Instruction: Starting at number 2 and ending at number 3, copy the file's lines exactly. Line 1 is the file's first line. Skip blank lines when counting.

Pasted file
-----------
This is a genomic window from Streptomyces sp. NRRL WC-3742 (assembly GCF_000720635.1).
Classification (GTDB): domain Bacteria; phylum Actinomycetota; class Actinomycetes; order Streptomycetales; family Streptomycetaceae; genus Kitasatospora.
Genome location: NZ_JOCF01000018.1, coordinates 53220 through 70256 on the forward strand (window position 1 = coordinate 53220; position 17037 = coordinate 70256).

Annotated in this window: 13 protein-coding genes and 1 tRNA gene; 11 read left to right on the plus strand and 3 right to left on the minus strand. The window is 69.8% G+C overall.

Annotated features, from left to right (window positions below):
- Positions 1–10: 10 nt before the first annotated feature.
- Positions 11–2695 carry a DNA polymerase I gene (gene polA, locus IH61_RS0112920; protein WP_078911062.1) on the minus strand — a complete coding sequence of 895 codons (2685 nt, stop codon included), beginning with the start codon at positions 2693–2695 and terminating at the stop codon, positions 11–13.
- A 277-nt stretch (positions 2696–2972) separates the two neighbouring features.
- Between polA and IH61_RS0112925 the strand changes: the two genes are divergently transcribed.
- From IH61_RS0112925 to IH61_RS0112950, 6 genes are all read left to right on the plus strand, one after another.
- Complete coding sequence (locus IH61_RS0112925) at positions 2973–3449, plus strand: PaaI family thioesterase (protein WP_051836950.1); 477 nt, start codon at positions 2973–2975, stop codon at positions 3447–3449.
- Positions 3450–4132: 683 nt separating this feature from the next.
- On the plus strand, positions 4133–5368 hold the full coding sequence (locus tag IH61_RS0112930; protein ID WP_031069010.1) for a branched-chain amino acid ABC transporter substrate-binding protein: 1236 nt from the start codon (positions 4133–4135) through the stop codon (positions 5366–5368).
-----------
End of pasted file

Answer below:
Classification (GTDB): domain Bacteria; phylum Actinomycetota; class Actinomycetes; order Streptomycetales; family Streptomycetaceae; genus Kitasatospora.
Genome location: NZ_JOCF01000018.1, coordinates 53220 through 70256 on the forward strand (window position 1 = coordinate 53220; position 17037 = coordinate 70256).